First, let's try to leave behind the hypocrisy and bleeding heart tendencies: Each and every one of us, had we faced a situation whereby hundreds of work migrants and refugees are dropped off on the streets of our neighborhood every week, would speak, write and certainly feel differently.
That is, differently than the noble and refined feelings one feels when sitting at the comfort of his northern Tel Aviv home and watching on television these miserable souls who have nothing and came here seeking a sanctuary.
Some, a very small minority, truly care about the state of the refugees and the struggle these caring people wage on behalf of the migrants is truly inspiring and touching. As to all the rest, they will fight for the status of refugees to the last drop of blood of southern Tel Aviv residents.
As to those who click their tongues and express disgust over the conduct of southern Tel Aviv residents, who on a daily basis face the implications of thousands of refugees living under their homes (in a state of hunger, dirt, over-crowded conditions, crime, disease and despair,) let’s see these critics living like this for one week.
Hurting the weak
Let’s see the Tel Aviv mother who would go out to the street with a daughter en route to a ballet class and have to go through a group of refugees gathered on the sidewalk outside her home. Or the parents who would agree to see their children heading to a nearby park that is home to dozens of homeless men.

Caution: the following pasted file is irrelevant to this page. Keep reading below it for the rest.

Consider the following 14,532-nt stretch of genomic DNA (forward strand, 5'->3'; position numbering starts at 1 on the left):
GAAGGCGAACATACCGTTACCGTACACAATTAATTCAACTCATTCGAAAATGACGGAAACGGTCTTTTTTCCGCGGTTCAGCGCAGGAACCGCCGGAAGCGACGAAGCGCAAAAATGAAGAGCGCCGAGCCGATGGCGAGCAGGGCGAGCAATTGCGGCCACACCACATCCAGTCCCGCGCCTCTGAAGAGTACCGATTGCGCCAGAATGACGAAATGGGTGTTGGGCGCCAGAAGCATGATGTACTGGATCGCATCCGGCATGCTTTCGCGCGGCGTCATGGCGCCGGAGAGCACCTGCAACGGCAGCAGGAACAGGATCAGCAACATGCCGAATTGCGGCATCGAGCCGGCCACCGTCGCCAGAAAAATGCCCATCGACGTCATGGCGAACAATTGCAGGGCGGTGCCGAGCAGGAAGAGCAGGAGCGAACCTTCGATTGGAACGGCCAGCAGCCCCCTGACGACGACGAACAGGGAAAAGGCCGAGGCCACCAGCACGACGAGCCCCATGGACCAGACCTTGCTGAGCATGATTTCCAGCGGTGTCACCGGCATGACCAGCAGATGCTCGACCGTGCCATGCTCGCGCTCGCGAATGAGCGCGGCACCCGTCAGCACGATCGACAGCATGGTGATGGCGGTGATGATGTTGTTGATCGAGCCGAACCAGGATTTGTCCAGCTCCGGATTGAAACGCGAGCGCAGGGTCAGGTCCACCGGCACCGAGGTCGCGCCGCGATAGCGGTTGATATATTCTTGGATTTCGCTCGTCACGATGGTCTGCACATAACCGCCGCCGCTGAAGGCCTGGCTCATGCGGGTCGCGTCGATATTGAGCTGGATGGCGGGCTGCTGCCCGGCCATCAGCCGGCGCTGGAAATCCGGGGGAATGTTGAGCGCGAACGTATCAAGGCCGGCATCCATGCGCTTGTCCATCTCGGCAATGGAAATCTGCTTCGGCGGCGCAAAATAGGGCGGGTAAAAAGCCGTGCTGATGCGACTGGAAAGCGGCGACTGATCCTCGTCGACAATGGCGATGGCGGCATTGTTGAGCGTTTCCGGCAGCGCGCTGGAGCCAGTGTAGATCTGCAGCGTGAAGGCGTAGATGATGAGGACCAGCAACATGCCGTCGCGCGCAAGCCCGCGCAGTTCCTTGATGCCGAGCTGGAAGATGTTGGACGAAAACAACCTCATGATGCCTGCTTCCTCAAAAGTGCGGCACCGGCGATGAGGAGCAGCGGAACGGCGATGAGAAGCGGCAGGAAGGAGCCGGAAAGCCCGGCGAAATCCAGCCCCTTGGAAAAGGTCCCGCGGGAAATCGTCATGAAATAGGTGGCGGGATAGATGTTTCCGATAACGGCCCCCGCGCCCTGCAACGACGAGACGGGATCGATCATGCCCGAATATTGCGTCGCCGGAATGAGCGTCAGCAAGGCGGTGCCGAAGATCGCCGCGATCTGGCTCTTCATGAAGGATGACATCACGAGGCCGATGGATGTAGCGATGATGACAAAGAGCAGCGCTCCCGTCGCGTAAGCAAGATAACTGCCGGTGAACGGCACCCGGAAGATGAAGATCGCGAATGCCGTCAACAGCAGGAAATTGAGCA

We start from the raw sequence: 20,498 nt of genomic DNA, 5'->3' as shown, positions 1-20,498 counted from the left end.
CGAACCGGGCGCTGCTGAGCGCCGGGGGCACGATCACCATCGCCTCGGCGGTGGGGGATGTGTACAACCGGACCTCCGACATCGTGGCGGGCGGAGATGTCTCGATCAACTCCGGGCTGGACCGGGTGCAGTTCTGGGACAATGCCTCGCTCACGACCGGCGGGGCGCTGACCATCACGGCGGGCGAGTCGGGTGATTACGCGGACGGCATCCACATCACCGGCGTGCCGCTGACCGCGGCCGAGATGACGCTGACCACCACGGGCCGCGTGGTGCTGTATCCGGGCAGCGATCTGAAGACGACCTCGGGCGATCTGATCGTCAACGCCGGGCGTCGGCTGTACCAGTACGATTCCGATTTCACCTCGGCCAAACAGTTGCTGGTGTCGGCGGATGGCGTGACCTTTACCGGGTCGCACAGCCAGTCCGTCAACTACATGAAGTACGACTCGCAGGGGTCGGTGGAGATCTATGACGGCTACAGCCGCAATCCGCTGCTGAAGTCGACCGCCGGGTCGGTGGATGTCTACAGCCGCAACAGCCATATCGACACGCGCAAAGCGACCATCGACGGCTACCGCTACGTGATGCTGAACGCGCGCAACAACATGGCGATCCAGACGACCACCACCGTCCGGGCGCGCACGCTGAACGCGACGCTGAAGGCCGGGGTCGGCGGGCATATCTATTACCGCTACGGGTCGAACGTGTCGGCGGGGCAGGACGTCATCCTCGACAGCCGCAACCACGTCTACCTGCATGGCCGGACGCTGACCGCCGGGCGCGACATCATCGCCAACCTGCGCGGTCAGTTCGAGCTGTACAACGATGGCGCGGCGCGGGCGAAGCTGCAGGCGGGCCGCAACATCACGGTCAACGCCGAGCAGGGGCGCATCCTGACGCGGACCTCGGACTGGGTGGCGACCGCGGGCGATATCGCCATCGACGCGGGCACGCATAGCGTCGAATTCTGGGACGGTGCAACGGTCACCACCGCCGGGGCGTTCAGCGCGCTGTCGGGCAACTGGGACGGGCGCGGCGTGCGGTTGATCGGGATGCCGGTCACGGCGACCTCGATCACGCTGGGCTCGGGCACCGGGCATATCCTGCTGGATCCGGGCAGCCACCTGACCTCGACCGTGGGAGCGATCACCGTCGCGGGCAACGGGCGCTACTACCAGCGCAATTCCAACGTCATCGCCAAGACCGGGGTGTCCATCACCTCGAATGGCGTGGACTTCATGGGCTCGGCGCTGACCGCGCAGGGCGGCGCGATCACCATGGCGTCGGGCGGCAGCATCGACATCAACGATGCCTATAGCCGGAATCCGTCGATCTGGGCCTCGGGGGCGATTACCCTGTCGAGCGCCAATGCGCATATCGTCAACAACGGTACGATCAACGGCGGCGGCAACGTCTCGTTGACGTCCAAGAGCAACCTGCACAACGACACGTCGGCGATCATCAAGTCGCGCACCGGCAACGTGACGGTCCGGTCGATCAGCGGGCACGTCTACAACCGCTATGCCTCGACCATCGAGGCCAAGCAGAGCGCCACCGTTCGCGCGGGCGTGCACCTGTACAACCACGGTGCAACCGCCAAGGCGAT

Or how about those who come down from their luxury apartments on the way to a concert, fearing that someone is lying in ambush to rob them, or worse. Let’s see all the well-protected residents in their nice neighborhoods and gardens suddenly losing the sense of security, their quality of life, and their daily routine.
Here too, as is the case in other areas, it’s happening at the expense of the weak. Those dealing with this problem are not the well-to-do citizens of the state, but rather, the weaker residents, who see the development of their southern Tel Aviv neighborhoods and the improvement to their standard of living being curbed by the thousands of refugees sent to their streets every week.
Some 61,000 people have been sent there in the past seven years, and those in the know refer to figures as high as 80,000 and even 90,000.
Tel Aviv becoming Sudanese
So here is some good news to all the hypocrites who are outraged in the face of the un-neighborly relations displayed by residents of southern Tel Aviv: These refugees are on their way to your neighborhoods too.
Some 1,500 refugees arrive here every month on average. The wave keeps growing and the areas where they are heading to keep expanding. In the city of Petach Tikva there are some 3,000 refugees, and in Ramat Hasharon too there is a large group already. Those who want to see 200,000 refugees here within a year, please stand up.
Tel Aviv, the first Hebrew city, will soon become the second Sudanese city.
And as to those who accuse south Tel Aviv residents of racism: Even if 200,000 jobless Norwegians would have arrived here and settled at city centers under difficult living conditions, the situation would not be any different.